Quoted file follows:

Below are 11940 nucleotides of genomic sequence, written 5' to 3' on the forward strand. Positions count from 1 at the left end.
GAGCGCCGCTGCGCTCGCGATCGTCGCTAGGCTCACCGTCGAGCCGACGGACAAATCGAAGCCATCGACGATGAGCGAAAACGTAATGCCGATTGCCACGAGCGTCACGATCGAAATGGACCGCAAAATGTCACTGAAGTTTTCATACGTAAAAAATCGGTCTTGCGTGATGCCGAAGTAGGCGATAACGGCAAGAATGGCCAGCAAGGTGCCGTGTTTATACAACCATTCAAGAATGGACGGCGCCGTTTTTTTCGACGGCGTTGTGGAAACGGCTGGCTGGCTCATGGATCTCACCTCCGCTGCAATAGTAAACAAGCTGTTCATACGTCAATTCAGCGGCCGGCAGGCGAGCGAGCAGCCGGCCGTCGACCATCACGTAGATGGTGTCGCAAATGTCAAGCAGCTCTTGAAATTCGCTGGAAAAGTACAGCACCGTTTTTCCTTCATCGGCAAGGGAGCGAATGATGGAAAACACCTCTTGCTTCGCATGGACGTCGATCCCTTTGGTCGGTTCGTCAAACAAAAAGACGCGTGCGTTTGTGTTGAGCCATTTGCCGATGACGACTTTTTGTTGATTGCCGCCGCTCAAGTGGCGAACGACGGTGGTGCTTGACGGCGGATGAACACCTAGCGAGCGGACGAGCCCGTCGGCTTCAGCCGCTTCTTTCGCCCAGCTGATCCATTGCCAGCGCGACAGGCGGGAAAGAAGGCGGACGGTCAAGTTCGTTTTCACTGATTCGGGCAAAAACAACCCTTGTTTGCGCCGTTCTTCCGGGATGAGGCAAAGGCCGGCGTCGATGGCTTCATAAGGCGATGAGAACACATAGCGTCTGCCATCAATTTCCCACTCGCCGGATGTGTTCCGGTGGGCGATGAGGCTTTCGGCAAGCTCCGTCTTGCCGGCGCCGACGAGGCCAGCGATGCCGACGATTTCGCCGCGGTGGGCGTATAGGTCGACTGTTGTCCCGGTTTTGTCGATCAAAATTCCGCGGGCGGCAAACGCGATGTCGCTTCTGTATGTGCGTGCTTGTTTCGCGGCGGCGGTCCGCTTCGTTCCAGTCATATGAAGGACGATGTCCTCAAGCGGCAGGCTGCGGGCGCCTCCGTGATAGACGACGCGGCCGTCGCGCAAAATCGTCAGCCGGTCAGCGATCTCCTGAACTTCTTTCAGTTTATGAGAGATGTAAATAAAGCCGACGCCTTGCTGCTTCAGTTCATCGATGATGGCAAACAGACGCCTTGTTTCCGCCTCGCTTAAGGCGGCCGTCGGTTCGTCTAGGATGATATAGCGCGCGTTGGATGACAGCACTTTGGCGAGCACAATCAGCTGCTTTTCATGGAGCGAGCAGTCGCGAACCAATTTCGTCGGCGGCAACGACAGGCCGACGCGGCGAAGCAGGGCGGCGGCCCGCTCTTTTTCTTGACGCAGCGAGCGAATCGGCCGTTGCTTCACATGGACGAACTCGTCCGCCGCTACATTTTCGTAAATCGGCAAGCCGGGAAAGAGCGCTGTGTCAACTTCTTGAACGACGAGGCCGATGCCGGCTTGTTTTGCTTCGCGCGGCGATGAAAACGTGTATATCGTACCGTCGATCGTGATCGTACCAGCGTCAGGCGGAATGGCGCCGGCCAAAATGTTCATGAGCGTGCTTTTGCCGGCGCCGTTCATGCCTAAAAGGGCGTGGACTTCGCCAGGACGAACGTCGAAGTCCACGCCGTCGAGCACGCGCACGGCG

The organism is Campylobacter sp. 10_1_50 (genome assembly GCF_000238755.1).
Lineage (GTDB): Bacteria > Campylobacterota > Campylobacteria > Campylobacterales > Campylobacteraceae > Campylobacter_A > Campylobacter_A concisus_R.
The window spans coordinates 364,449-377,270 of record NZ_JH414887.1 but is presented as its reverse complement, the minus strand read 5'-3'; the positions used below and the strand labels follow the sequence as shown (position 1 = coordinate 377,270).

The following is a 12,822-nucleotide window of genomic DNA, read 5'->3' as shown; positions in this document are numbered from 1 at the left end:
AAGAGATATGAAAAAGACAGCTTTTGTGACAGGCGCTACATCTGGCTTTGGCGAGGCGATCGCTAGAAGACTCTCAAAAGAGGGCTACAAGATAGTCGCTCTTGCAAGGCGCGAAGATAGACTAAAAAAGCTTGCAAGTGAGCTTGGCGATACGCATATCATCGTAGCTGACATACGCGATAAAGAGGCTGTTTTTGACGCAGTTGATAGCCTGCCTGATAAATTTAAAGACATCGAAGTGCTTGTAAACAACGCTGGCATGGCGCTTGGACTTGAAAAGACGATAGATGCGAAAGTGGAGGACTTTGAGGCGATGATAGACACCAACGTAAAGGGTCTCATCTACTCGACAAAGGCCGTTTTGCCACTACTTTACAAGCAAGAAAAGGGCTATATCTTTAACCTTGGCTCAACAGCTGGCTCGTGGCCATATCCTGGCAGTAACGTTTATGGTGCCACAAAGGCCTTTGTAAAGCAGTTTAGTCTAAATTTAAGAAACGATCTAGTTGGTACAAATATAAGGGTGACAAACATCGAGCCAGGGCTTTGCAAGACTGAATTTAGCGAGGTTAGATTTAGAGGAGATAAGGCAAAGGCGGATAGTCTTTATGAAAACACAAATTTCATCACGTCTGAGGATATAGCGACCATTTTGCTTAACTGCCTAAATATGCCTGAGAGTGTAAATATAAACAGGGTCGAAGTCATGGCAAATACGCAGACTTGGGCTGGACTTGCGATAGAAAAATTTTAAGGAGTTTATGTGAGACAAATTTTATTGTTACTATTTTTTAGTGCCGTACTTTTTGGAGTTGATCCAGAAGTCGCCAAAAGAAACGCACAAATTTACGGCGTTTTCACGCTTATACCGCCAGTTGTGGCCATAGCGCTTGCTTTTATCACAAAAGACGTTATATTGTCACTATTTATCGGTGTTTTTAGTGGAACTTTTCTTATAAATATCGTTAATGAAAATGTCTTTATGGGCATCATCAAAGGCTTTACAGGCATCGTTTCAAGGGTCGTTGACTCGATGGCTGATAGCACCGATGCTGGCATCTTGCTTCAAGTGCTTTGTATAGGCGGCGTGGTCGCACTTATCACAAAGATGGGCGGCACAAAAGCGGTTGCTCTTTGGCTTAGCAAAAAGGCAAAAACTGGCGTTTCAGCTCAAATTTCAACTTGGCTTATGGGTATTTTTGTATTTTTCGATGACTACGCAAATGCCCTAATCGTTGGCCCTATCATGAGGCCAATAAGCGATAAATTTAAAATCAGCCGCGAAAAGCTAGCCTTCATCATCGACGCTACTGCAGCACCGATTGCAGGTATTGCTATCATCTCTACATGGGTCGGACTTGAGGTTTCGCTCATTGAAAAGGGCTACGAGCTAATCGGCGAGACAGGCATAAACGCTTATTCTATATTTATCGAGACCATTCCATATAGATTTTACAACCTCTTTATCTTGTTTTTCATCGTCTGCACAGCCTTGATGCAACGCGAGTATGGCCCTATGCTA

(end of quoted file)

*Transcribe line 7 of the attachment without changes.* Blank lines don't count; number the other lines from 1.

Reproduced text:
AAGAGATATGAAAAAGACAGCTTTTGTGACAGGCGCTACATCTGGCTTTGGCGAGGCGATCGCTAGAAGACTCTCAAAAGAGGGCTACAAGATAGTCGCTCTTGCAAGGCGCGAAGATAGACTAAAAAAGCTTGCAAGTGAGCTTGGCGATACGCATATCATCGTAGCTGACATACGCGATAAAGAGGCTGTTTTTGACGCAGTTGATAGCCTGCCTGATAAATTTAAAGACATCGAAGTGCTTGTAAACAACGCTGGCATGGCGCTTGGACTTGAAAAGACGATAGATGCGAAAGTGGAGGACTTTGAGGCGATGATAGACACCAACGTAAAGGGTCTCATCTACTCGACAAAGGCCGTTTTGCCACTACTTTACAAGCAAGAAAAGGGCTATATCTTTAACCTTGGCTCAACAGCTGGCTCGTGGCCATATCCTGGCAGTAACGTTTATGGTGCCACAAAGGCCTTTGTAAAGCAGTTTAGTCTAAATTTAAGAAACGATCTAGTTGGTACAAATATAAGGGTGACAAACATCGAGCCAGGGCTTTGCAAGACTGAATTTAGCGAGGTTAGATTTAGAGGAGATAAGGCAAAGGCGGATAGTCTTTATGAAAACACAAATTTCATCACGTCTGAGGATATAGCGACCATTTTGCTTAACTGCCTAAATATGCCTGAGAGTGTAAATATAAACAGGGTCGAAGTCATGGCAAATACGCAGACTTGGGCTGGACTTGCGATAGAAAAATTTTAAGGAGTTTATGTGAGACAAATTTTATTGTTACTATTTTTTAGTGCCGTACTTTTTGGAGTTGATCCAGAAGTCGCCAAAAGAAACGCACAAATTTACGGCGTTTTCACGCTTATACCGCCAGTTGTGGCCATAGCGCTTGCTTTTATCACAAAAGACGTTATATTGTCACTATTTATCGGTGTTTTTAGTGGAACTTTTCTTATAAATATCGTTAATGAAAATGTCTTTATGGGCATCATCAAAGGCTTTACAGGCATCGTTTCAAGGGTCGTTGACTCGATGGCTGATAGCACCGATGCTGGCATCTTGCTTCAAGTGCTTTGTATAGGCGGCGTGGTCGCACTTATCACAAAGATGGGCGGCACAAAAGCGGTTGCTCTTTGGCTTAGCAAAAAGGCAAAAACTGGCGTTTCAGCTCAAATTTCAACTTGGCTTATGGGTATTTTTGTATTTTTCGATGACTACGCAAATGCCCTAATCGTTGGCCCTATCATGAGGCCAATAAGCGATAAATTTAAAATCAGCCGCGAAAAGCTAGCCTTCATCATCGACGCTACTGCAGCACCGATTGCAGGTATTGCTATCATCTCTACATGGGTCGGACTTGAGGTTTCGCTCATTGAAAAGGGCTACGAGCTAATCGGCGAGACAGGCATAAACGCTTATTCTATATTTATCGAGACCATTCCATATAGATTTTACAACCTCTTTATCTTGTTTTTCATCGTCTGCACAGCCTTGATGCAACGCGAGTATGGCCCTATGCTA